Sunday, 14 January 2007

Pretty Bubbles

Pretty Bubbles by Sebastian Faulks

I didn’t see West Ham in the flesh until 1967 when I went with a schoolfriend who was a Chelsea supporter. I stood next to a man with a cap who kept shouting ‘Come on, you Irons.’ I didn’t know what he was talking about, and it has always struck me as odd that an East End team should have a nickname which in cockney rhyming slang (iron hoof/poof) should lay them open to mockery, especially with such a shaky defence. There were plenty of exciting players on display that day. Hurst, Sissons and Peters for West Ham; Charlie Cooke, Tambling and Osgood for Chelsea. Yet it was to none of these that the eye was drawn, but to a defender: Bobby Moore. Much has been written about his style, but it was truly extraordinary. His anticipation was such that he seemed to be in a position to intercept a pass before the player on the other side had even decided to unload. He always gathered the ball moving forwards, so that at least three opposing players were wrong-footed and immediately had to go into reverse. Sometimes Moore would then step over the ball and turn the first challenger before releasing a 30-yard pass into the path of the winger; sometimes he would hit the ball flat and hard up to Ron Boyce (‘Ticker’ to the faithful) who would busy around the centre circle with it for a while before moving it on to Hurst or Peters.

Waves of applause rolled down towards Moore from the loving West Ham fans; every move he made was stamped with authority, every gesture made you certain he was the world’s master of defence. Sometimes he could be almost too domineering; midfield players would lay the ball back to him when they might have taken it on. When he made the fatal mistake against Poland in the qualifying match for the 1974 World Cup, it was unbearable. The casual way he dragged the ball back inside to turn the tackler was a copy of the movement he had been successfully completing every Saturday for fifteen years. It was as if Denis Compton had been out at a crucial moment in a Test match to the sweep he had himself perfected. In my view that one error did nothing to tarnish Moore’s career. On the contrary, by showing that he was human, like any other player, it made the riveting and masterful performances of his pomp seem all the more remarkable.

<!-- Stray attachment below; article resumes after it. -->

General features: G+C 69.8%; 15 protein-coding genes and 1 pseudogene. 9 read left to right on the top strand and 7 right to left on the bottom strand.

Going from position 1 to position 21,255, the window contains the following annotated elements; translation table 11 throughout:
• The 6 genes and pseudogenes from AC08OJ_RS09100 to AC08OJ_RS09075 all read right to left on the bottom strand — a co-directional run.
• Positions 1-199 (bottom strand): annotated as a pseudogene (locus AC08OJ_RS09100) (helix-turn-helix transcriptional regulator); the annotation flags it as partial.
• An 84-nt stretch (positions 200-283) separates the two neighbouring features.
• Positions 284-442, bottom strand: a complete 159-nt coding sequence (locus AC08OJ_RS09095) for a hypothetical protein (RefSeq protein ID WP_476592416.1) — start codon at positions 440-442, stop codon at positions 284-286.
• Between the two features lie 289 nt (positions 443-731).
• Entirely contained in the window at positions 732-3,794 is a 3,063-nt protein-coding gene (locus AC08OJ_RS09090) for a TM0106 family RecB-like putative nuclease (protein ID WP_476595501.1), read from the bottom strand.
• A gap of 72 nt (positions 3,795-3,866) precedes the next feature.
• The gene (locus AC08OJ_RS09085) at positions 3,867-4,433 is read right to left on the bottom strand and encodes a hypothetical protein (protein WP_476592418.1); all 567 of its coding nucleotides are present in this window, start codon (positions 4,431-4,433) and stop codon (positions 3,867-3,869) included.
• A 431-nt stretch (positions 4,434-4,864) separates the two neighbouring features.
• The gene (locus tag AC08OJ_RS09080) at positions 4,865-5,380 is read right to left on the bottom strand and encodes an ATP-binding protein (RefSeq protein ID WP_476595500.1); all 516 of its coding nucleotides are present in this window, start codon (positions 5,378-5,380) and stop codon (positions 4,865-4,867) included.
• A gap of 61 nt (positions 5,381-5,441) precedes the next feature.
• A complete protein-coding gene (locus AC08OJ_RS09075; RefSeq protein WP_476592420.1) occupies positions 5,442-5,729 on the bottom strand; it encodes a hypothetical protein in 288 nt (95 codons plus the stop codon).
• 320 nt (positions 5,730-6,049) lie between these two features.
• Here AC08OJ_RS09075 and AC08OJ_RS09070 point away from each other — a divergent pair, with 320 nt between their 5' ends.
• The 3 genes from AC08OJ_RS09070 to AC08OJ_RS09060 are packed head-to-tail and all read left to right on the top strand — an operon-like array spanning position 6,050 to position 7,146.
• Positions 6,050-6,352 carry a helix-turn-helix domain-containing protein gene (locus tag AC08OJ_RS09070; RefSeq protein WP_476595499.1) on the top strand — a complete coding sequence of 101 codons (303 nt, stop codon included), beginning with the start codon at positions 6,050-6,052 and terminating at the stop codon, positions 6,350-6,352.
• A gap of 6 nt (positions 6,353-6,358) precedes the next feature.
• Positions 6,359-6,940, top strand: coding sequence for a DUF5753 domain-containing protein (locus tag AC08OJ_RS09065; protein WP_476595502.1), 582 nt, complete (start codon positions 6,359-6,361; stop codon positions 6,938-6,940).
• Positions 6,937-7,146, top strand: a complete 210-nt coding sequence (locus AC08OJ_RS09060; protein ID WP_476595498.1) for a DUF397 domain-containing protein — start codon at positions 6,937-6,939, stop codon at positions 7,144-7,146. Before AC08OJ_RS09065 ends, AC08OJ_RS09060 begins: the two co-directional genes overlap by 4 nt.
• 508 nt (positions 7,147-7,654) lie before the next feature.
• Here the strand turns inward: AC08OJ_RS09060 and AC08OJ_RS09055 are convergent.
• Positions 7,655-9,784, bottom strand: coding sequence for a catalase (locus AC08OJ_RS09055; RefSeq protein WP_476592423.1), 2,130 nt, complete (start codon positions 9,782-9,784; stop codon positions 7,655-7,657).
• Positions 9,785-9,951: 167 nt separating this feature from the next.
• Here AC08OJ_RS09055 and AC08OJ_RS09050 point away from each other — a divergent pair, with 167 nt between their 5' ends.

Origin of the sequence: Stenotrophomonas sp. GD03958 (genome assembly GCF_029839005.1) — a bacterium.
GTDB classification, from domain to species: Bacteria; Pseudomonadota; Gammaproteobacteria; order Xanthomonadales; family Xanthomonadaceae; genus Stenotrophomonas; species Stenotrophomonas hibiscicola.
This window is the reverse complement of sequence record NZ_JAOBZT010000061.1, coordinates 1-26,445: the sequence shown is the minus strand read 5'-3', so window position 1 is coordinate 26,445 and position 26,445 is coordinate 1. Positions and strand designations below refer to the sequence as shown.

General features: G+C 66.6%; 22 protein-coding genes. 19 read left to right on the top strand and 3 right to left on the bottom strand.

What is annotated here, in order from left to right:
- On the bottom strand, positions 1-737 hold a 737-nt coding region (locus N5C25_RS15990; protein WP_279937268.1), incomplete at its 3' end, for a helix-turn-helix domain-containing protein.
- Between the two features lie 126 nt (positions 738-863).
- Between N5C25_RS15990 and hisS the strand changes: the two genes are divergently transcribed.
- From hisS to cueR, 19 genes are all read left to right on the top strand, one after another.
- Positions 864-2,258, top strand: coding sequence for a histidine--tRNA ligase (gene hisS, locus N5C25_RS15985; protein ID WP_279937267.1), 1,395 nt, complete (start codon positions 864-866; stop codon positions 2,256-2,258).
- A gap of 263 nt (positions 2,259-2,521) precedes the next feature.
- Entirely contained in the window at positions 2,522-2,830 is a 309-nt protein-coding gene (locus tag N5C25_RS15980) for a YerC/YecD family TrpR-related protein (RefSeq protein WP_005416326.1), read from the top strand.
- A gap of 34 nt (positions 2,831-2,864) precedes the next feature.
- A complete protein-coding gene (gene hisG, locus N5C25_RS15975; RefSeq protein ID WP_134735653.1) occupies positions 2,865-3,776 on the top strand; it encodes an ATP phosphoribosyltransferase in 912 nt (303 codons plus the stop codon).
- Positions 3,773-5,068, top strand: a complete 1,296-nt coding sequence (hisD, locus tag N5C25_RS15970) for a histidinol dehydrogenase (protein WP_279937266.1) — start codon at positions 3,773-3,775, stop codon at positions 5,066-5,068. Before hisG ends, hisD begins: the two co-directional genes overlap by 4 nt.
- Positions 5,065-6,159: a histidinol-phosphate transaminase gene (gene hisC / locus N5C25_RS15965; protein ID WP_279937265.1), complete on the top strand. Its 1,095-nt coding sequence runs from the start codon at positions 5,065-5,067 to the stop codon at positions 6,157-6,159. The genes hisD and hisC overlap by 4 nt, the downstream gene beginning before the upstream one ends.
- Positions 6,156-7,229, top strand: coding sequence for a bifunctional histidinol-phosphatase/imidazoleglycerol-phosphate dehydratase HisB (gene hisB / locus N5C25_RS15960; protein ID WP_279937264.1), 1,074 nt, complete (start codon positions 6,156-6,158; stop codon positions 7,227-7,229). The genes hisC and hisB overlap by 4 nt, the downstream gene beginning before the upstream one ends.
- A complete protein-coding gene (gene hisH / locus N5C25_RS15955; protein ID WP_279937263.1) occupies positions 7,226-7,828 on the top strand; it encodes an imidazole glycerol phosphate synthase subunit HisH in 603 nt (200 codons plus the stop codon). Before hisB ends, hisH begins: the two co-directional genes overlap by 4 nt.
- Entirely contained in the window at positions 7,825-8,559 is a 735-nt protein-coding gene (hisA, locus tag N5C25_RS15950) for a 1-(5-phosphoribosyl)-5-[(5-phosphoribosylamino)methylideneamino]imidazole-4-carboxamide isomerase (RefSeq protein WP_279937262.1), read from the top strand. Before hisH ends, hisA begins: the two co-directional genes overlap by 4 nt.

Even the Arsenal crowd was charmed. My first trip to Highbury came the following year. The ground made Upton Park look a bit down market, to be honest. Arsenal had this greenhouse affair tunnel, the stadium was huge and, to a bright-eyed schoolboy, the red of their new shirts was dazzling. The Hammers looked all right, though. They played the better football, but their forwards kept getting chopped down by Simpson and Storey in the Arsenal defence. Even my Arsenal friend grimaced in embarrassment when Simpson was cautioned for another knee-high swing at West Ham’s number 9.

This was a slow, gangling centre forward of about nineteen who had been brought in to replace Johnny Byrne. His name was Trevor Brooking and he had been in and out of the team for a couple of seasons. My reaction was ‘Forget it.’ Byrne was a real old centre forward with greased-back hair; he didn’t play with a fag in the corner of his mouth, but it seemed implied. This youth Brooking was one-paced, kept falling over and didn’t use his height in the air. ‘Lovely build, that Brooking,’ said the man next to me. ‘That’s about all,’ I piped back bravely.

Time, Ron Greenwood and a hidden talent proved me wrong. Brooking became, with Keegan and Shilton, the light of his generation. He was the most beguiling and most skilful player West Ham have produced in my time. His famous dummy, his ability to lose a man by shrugging his shoulders and shifting his weight, were made remarkable by the fact that- lovely build apart- there was something essentially quite ungainly about him. But what made his game so ravishing to watch was his ability to make other players look ordinary, or even stupid. This he did with his passing. It might be with one of his characteristic near-post balls, when the big guns were gathered at the other side, but most exquisitely it was with the pass placed casually into no-man’s-land. Crowd and defenders would look on for a moment in disbelief. The suddenly it would dawn. The ball was not rolling into no-man’s-land at all, but on to the one diagonal that would take the accelerating striker clean through the previously unbreachable defence.

The West Ham crowd was spoiled by this kind of thing for years. They loved him for it and they applauded every time, but they took it as their due. Such talents, however, as the present West Ham team sadly demonstrates, come only once in a lifetime. I went to Upton Park for Trevor Brooking’s final game. It was against Everton whose newish goalkeeper, Neville Southall, allowed them an improbable 1-0 victory. It didn’t spoil the occasion, however. Brooking was called back for a lap of honour after the game, and the crowd gave him as fine a tribute as any man could ask for. In that ten or fifteen minutes of cheering and applause I think they registered their gratitude for the joy he’d brought them over so many winter Saturdays. I have not had the heart to go back to Upton Park since.

from Harry Lansdown and Alex Spillius (eds.), Saturday's Boys, 1990

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